Jim Schueler > BerkeleyDB-Locks-0_4 > BerkeleyDB::Locks

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NAME ^

BerkeleyDB::Locks - Perl extension for Berkeley DB 4.1

SYNOPSIS ^

  use BerkeleyDB ;
  use BerkeleyDB::Locks;

  $env = new BerkeleyDB::Env ... ;
  $watch = $env->lockmonitor ;

  while (1) {
        my @released = $watch->monitor ;
        warn "released: " join ' ', @released ;
        sleep (10) ;
        }

DESCRIPTION ^

To demystify the Berkeley locking subsystem, realize that "a lock" in Berkeley-ese refers to a verb, not a noun. A lock is an event that links the locker (a process identifier) and a lock-object which represents a database page or record.

A complete list of lock states follows. An active lock is generally either WAITING or HELD. A FREE lock is not assigned to either a locker or lock object. The other states represent error conditions or are transient.

        ABORTED
        ERROR
        EXPIRED
        FREE
        HELD
        NOTEXIST
        PENDING
        WAITING

In normal operation, a locker operates on a database object without interference. The locker applies a hold lock to the object, performs its operation, and then frees the lock.

Heavy or critical operations on an object are coordinated using the locking subsystem. If an object is unavailable, the locker's request is queued with a wait lock. Each waiting lock request is served in turn, and subsequently upgraded to a hold lock. When the locker operation is complete, the lock is freed.

A lock-up occurs when a hold lock is never released and the queued locks wait indefinitely for their turn.

The monitor() function traverses the table of lockers, locates all of the active locks associated with each locker, and maintains a complete list of waiting conditions.

A wait condition is defined by a waiting lock and a holding lock attached to the same lock object. These transient Lock events are defined by two properties: The lock offset defines the structure location; and the gen value which is incremented for each event.

A wait condition that persists between consecutive calls to monitor() is an indication of a lock-up. monitor() releases the holding locks on the object under contention. monitor() returns the identities of these holding locks and their properties (before release) as name value pairs.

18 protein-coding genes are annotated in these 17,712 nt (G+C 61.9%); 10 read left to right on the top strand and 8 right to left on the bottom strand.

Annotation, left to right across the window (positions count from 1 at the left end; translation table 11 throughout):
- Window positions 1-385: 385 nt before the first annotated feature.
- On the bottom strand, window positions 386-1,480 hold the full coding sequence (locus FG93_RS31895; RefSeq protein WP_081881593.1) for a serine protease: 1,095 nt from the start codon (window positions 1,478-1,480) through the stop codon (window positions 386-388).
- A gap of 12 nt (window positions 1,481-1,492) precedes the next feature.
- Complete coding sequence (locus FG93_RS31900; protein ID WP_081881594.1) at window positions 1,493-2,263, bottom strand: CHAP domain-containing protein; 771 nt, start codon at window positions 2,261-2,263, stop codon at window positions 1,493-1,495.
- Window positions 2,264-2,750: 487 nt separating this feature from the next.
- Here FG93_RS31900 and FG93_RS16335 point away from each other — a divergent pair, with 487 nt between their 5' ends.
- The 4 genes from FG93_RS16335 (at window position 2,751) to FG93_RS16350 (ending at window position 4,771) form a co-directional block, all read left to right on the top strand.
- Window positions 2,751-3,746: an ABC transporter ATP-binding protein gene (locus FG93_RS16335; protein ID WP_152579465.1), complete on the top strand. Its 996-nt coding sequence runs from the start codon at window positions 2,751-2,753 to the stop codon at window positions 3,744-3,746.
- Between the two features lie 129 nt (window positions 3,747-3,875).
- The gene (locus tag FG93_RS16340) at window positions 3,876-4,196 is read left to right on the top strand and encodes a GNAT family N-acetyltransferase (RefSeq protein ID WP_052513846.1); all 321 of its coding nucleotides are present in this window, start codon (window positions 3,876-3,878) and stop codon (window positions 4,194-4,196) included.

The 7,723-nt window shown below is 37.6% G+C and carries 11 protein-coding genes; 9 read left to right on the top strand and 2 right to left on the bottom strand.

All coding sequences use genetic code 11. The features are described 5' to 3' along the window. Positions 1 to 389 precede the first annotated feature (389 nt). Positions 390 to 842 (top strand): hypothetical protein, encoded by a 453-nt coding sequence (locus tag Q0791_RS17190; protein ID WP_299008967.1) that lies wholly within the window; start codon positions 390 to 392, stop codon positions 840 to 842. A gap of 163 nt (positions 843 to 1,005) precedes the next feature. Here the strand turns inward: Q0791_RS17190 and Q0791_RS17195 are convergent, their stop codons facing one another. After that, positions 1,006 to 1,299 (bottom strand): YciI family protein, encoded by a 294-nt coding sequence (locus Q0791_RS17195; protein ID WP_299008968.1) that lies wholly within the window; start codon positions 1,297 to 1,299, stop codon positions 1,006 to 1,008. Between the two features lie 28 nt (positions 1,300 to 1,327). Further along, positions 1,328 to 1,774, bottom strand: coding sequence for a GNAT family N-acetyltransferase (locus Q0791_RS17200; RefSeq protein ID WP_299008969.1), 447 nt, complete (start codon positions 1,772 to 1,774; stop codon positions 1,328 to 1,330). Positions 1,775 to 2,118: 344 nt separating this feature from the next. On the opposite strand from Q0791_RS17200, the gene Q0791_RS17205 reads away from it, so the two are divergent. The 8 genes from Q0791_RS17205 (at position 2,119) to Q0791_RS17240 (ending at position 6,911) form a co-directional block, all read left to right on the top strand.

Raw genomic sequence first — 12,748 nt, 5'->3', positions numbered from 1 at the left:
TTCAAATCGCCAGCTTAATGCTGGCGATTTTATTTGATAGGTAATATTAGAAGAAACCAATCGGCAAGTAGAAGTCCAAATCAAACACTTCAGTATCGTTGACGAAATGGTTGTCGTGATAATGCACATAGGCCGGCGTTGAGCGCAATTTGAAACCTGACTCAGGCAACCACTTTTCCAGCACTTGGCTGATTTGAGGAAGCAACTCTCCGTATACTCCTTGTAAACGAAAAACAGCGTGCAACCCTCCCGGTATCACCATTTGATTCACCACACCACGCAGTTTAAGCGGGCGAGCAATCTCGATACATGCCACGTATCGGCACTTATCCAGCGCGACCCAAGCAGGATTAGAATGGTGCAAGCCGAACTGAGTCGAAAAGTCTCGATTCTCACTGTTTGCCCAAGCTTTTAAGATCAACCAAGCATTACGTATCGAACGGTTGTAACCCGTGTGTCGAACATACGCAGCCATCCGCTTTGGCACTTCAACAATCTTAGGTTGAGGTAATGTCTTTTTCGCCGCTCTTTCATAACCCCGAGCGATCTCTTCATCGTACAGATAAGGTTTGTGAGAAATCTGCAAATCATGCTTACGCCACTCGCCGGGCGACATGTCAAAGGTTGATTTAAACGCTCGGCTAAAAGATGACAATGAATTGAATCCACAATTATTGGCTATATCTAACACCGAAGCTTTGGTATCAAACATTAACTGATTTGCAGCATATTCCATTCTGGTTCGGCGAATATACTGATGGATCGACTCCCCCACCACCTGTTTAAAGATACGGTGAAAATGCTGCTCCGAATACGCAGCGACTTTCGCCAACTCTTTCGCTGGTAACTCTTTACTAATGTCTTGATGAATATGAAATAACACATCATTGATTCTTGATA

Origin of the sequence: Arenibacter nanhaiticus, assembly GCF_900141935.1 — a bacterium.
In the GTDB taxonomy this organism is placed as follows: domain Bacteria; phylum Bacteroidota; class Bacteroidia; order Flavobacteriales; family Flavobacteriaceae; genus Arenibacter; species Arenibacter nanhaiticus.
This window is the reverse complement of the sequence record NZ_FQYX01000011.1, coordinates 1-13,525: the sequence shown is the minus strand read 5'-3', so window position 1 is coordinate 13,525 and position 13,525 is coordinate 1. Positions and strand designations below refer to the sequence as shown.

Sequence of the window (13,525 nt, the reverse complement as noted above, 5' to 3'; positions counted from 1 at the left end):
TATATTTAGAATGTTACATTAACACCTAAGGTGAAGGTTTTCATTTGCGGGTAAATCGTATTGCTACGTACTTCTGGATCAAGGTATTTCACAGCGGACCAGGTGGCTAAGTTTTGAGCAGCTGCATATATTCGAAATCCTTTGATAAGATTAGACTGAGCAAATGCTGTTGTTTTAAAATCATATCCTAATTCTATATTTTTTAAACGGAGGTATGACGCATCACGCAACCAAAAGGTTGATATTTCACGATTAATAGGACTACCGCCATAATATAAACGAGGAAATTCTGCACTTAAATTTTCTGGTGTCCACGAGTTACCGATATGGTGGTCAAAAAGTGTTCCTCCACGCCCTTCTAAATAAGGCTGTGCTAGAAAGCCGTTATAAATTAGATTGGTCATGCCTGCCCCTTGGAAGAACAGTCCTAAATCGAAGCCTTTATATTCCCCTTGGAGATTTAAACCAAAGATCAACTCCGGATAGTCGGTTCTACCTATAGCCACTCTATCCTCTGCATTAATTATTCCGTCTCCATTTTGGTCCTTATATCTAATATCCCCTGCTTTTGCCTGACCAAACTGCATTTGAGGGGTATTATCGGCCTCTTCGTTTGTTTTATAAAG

The holding locks are identified by their offset location. Their properties are hashes containing the following values:

        mode:   Creation mode
        status: Current status of lock (listed above)
        gen:    Increments for each lock activation 
        locker: Integer ID of the locker
        obj:    Offset ID of the object

The poll() function also identifies the objects under waiting locks. This function returns the object holders and holder properties similar to the monitor() function. poll() does not release the held locks. Also, poll() reports the holders for all wait conditions. monitor() only reports holders of persistent wait conditions.

CAVEATS ^

This lock monitoring tool does not guarantee "fitness of use". This API is the result of fiddling under the Berkeley hood. These capabilities have not been made public by the Berkeley developers.

The Berkeley locking subsystem is perfectly stable. Every locking fault I've encountered was caused by an implementation bug. Nevertheless, I believe this module can be a very helpful debugging tool- the reporting features are intended to be used. One indispensible enhancement is a function that allows a process to look up its own assigned locker IDs. Thus, a process can determine when it has caused a lock-up and abort its operation before releasing its locks.

I cannot give any details about the consequences of prematurely releasing a lock. My lock-ups are generally caused because a thread dies before releasing its held locks. But since the purpose of locking is to ensure data integrity, assume that careless use of this lock monitor may result in data corruption. For that reason, this module is best suited in production environments where continuous operation has greater priority than data integrity; for example, where the Berkeley system operates on a data copy. Otherwise, use of this lock monitor should be restricted to the bench.

This application has only been tested on Berkeley DB 4.1. The lock architecture changed significantly between Berkeley DB 3 and Berkeley DB 4. Support for Berkeley DB 3 can be considered an enhancement.

EXPORT

None by default.

AUTHOR ^

Jim Schueler, <jschueler@tqis.com<gt>

SEE ALSO ^

perl.

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